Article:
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The Link Between Potassium And High Blood Pressure

Researchers have long known that there is a potassium and high blood pressure link. Potassium in essential in helping the body to control its blood pressure. And, in people with high blood pressure, levels of potassium is especially important.

By now, it should be no surprise that you can learn how to control high blood pressure with foods. A good example of this is minerals. Minerals are essential to the proper functioning of the human body. And, potassium, in particular, is important in helping the body to synthesize protein from the amino acids. It is important for regulating the electrical activity of the heart. And, from a blood pressure standpoint, it is important in helping the body to temper the negative effects of salt on the body.

Recommended Amounts of Potassium For High Blood Pressure

Recommended amounts of potassium vary with age groups. We tend to need more as we age. In addition, the amount we need is a function of our overall size, body weight, and amounts of salt that we eat in our daily diet. In general, however,  children 3 years and under need 3,000 mg a day. Children 4-8 years old, need 3,800 mg per day. Young adolescents 9-13 years of age, need 4,500 mg per day. And those older than 14, generally need to have at least 4,700 mg a day.

If you eat a healthy diet, most people will tend to get enough potassium with their meals. If, however, your diet consists of huge quantities of salt, you  may be getting much less potassium than you need. You should resist the urge to self diagnose, however, as it is also possible to have too much potassium in your diet. This is especially true with older adults.

One reason is that, our kidney becomes less efficient at removing excess potassium from the body as we age. Another reason, is that, older individuals take more medications - prescribe and over the counter. And some of these medications can interact with potassium in the body to cause further illness.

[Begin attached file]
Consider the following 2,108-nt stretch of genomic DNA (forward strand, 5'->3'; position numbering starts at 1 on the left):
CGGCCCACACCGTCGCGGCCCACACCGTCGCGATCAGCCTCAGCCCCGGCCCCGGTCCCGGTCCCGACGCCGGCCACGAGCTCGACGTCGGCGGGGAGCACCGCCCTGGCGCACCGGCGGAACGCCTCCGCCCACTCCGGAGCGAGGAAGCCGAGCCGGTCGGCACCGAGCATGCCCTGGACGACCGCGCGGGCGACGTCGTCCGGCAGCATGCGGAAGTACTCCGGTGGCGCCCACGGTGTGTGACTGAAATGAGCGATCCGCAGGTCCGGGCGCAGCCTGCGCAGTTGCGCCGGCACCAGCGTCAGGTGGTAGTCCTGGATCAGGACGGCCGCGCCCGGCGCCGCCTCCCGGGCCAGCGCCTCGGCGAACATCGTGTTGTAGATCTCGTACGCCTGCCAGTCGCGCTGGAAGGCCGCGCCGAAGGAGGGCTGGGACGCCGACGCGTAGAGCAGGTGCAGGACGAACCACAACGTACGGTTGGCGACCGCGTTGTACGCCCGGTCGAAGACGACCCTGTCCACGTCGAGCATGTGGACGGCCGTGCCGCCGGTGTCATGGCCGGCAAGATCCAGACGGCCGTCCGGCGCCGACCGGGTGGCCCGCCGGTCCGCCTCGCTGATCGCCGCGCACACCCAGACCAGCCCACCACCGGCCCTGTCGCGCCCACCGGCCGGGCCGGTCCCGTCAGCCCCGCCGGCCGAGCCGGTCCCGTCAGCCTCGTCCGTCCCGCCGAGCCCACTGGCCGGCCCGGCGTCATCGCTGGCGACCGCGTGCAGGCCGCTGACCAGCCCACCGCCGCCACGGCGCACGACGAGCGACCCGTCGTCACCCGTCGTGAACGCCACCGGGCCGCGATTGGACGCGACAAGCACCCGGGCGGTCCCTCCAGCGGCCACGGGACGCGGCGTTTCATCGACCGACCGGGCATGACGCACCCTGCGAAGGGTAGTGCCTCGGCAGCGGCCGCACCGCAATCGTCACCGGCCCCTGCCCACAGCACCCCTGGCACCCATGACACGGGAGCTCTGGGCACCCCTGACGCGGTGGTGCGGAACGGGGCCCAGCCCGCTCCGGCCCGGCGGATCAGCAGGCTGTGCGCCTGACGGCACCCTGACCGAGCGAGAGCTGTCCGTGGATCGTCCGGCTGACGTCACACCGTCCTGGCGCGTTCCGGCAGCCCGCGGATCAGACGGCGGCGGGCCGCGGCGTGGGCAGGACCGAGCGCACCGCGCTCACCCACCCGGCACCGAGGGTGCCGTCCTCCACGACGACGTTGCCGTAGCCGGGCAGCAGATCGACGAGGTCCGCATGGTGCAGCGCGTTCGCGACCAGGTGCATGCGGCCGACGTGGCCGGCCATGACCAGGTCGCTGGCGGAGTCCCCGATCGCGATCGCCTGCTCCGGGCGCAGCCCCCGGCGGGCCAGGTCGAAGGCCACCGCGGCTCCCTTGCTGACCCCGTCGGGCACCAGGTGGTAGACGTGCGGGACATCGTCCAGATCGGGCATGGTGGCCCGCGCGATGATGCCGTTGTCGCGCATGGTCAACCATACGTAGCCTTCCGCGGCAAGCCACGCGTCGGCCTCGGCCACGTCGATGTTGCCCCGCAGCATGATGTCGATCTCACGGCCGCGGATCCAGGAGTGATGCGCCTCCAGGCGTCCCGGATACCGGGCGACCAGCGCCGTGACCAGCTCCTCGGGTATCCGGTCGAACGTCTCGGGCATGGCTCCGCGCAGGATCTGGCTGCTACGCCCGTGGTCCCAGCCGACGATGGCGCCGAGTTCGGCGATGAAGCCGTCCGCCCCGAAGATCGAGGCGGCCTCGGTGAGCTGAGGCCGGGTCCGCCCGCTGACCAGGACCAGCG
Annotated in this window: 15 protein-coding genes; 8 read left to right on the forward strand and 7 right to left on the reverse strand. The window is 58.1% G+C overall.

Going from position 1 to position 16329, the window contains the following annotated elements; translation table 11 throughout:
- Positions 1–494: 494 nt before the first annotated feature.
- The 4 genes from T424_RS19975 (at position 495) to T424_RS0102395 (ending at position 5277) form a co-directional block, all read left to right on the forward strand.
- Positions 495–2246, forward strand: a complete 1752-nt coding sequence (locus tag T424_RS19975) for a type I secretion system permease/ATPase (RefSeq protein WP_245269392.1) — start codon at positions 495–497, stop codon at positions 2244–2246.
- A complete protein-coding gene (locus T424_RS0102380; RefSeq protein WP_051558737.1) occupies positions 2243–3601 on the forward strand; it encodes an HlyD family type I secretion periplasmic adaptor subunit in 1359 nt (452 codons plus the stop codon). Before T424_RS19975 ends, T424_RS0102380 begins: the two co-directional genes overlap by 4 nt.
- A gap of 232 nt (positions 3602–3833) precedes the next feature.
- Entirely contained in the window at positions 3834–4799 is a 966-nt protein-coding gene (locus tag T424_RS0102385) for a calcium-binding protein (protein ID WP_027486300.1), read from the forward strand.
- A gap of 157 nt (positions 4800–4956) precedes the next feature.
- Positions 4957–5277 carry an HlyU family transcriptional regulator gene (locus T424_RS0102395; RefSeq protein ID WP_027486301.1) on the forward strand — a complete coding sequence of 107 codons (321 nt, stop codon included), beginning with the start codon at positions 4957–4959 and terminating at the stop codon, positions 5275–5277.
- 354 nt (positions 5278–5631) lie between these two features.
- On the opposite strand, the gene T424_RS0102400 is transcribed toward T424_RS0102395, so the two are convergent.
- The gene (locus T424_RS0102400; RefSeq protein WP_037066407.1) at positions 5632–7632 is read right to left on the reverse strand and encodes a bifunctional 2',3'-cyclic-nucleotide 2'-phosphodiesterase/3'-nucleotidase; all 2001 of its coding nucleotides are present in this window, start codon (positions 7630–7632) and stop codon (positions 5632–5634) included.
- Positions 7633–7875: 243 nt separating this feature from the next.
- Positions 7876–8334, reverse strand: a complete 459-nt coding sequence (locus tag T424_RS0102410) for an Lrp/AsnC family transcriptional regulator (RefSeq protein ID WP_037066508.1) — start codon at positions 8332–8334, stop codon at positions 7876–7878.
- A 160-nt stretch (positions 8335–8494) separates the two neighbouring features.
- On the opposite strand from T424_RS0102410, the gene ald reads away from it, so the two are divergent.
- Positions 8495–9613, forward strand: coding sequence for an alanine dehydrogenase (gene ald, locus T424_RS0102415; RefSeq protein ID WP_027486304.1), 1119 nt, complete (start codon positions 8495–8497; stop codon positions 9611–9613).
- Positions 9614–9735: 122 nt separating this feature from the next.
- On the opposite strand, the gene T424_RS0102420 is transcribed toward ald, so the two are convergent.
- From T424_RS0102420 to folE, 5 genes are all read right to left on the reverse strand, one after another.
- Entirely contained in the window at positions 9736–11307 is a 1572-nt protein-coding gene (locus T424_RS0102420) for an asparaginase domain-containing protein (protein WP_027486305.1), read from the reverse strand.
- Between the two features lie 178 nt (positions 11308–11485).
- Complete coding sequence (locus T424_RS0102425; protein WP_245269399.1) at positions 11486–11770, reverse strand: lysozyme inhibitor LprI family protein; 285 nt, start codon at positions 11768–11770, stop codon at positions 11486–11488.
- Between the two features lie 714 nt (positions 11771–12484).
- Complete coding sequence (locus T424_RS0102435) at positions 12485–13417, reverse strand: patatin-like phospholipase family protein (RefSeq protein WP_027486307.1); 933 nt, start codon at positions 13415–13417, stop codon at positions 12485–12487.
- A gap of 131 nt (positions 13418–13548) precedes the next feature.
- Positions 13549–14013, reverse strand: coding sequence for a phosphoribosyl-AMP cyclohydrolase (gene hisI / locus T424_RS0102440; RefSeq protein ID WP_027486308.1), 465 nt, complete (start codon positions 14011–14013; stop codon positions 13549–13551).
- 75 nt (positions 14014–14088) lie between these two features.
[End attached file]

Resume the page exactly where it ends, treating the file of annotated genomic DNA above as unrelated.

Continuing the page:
Not everyone has the same reaction to potassium. If you have high blood pressure and want to really determine the effect of potassium on your body, a digital wrist blood pressure monitor such as the Omron automatic blood pressure monitor can be an excellent device for testing yourself.

Potassium Deficiency

Potassium is found in all kinds of foods. Meats, vegetables, milk and other dairy products, and nuts are all good sources of potassium.

Because, potassium can be found in so many foods, it is rare that a potassium deficiency will be caused by not getting enough of it in the regular diet It is more likely that is is caused by some underlying medical condition. But, other things that can cause a potassium deficiency is simply losing it. How can that happen? The most common way is through taking medications that may cause potassium to be expelled from the body as waste. Perfect examples are diuretics, laxatives, and steroids - all of which cause potassium loss. Illnesses and sickness, such as ongoing diarrhea can cause the loss of potassium as well.

And, those who do have a potassium deficiency, are likely to have a salt sensitivity problem as well and be much more vulnerable to high blood pressure.

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